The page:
Jolokia Vulnerabilities – RCE & XSS

Recently, during a client engagement, Gotham Digital Science found a couple of zero-day vulnerabilities in the Jolokia service. Jolokia is an open source product that provides an HTTP API interface for JMX (Java Management Extensions) technology. It contains an API we can use for calling MBeans registered on the server and read/write their properties. JMX technology is used for managing and monitoring devices, applications, and service-driven networks.

The following issues are described below:

Affected versions:

  • 1.4.0 and below. Version 1.5.0 addresses both issues.

Before we start, a little humour – if someone thinks that the documentation is useless for bug hunters, look at this:

Remote Code Execution via JNDI Injection

The Jolokia service has a proxy mode that was vulnerable to JNDI injection by default before version 1.5.0. When the Jolokia agent is deployed in proxy mode, an external attacker, with access to the Jolokia web endpoint, can execute arbitrary code remotely via JNDI injection attack. This attack is possible since the Jolokia library initiates LDAP/RMI connections using user-supplied input.

JNDI attacks were explained at the BlackHat USA 2016 conference by HP Enterprise folks, and they showed some useful vectors we can use to turn them into Remote Code Execution.

If a third-party system uses Jolokia service in proxy mode, this system is exposed to remote code execution through the Jolokia endpoint. Jolokia, as a component, does not provide any authentication mechanisms for this endpoint to protect the server from an arbitrary attacker, but this is strongly recommended in the documentation.

Steps to reproduce:

For demonstration purposes we’ll run all of the components in the exploit chain on the loopback interface.

  1. The following POST request can be used to exploit this vulnerability:

  2. We need to create LDAP and HTTP servers in order to serve a malicious payload. These code snippets were originally taken from marshalsec and zerothoughts GitHub repositories.

  3. After that we need to create an with reverse shell command. The bytecode of this class will be served from our HTTP server:

  4. The LDAP Server should be run with the following command line arguments: 9092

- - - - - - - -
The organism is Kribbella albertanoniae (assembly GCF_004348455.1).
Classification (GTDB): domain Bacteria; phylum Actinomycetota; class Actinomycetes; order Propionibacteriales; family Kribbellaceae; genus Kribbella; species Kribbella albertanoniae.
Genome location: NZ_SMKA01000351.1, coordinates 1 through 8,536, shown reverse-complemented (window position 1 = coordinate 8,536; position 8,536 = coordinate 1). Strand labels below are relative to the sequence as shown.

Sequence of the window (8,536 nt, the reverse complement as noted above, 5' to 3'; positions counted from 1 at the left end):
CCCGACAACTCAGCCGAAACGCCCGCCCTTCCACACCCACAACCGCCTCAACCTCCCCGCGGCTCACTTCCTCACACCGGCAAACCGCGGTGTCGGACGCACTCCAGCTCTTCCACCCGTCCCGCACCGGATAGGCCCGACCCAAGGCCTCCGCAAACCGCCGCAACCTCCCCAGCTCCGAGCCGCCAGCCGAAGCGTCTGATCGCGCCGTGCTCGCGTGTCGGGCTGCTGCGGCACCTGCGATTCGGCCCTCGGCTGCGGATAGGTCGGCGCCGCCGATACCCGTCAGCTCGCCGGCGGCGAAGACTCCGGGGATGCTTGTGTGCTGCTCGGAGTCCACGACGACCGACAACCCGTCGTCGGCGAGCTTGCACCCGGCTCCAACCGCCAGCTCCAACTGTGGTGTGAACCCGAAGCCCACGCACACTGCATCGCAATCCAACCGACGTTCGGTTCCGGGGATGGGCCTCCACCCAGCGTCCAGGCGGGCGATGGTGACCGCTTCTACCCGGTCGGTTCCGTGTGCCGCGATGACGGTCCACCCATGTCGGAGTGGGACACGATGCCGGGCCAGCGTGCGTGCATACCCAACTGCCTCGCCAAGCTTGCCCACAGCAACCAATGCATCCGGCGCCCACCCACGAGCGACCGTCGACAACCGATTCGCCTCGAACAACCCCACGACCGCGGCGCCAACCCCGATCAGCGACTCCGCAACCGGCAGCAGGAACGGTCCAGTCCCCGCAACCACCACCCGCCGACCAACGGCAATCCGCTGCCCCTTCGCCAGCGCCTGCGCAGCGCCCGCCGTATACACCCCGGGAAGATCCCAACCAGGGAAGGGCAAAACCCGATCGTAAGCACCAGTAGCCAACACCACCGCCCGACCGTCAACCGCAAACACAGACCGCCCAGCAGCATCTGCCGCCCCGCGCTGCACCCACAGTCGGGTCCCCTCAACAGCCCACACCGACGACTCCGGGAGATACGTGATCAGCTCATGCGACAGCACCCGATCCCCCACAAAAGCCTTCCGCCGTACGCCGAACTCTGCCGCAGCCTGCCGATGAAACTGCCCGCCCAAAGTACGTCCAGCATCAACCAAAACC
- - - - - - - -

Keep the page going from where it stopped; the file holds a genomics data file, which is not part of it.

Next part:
• is the URL of the attacker’s HTTP server
    • ExportObject is name of the Java class containing the attacker’s code
    • 9092 is the LDAP server listen port
  5. Start an nc listener on port 7777:

    $ nc -lv 7777

  6. After the reuqest shown in step #1 is sent, the vulnerable server makes request to the attacker’s LDAP server.

  7. When the LDAP server, listening on the port 9092, receives a request from the vulnerable server, it creates an Entry object with attributes and returns it in the LDAP response.

    e.addAttribute("javaClassName", "ExportObject");e.addAttribute("javaCodeBase", "");e.addAttribute("objectClass", "javaNamingReference");e.addAttribute("javaFactory", "ExportObject");
  8. When the vulnerable server receives the LDAP response, it fetches the ExportObject.class from the attacker’s HTTP server, instantiates the object and executes the reverse shell command.

  9. The attacker receives the connection back from the vulnerable server on his nc listener.

Cross-Site Scripting

The Jolokia web application is vulnerable to a classic Reflected Cross-Site Scripting (XSS) attack. By default, Jolokia returns responses with application/json content type, so for most cases inserting user supplied input into the response is not a big problem. But it was discovered from reading the source code that it is possible to modify the Content-Type of a response just by adding a GET parameter mimeType to the request:


After that, it was relatively easy to find at least one occurrence where URL parameters are inserted in the response ‘as is’:


With text/html Content Type, the classic reflected XSS attack is possible. Exploiting this issue allows an attacker to supply arbitrary client-side javascript code within application input parameters that will ultimately be rendered and executed within the end user’s web browser. This can be leveraged to steal cookies in the vulnerable domain and potentially gain unauthorised access to a user’s authenticated session, alter the content of the vulnerable web page, or compromise the user’s web browser.

And at the end,

  • advice for bug hunters – read documentation! Sometimes it’s useful!
  • recommendation for Jolokia users – update the service to version 1.5.0.


Many thanks to Roland Huss from the Jolokia project for working diligently with GDS to mitigate these issues.

*** This is a Security Bloggers Network syndicated blog from Blog authored by Olga Barinova. Read the original post at: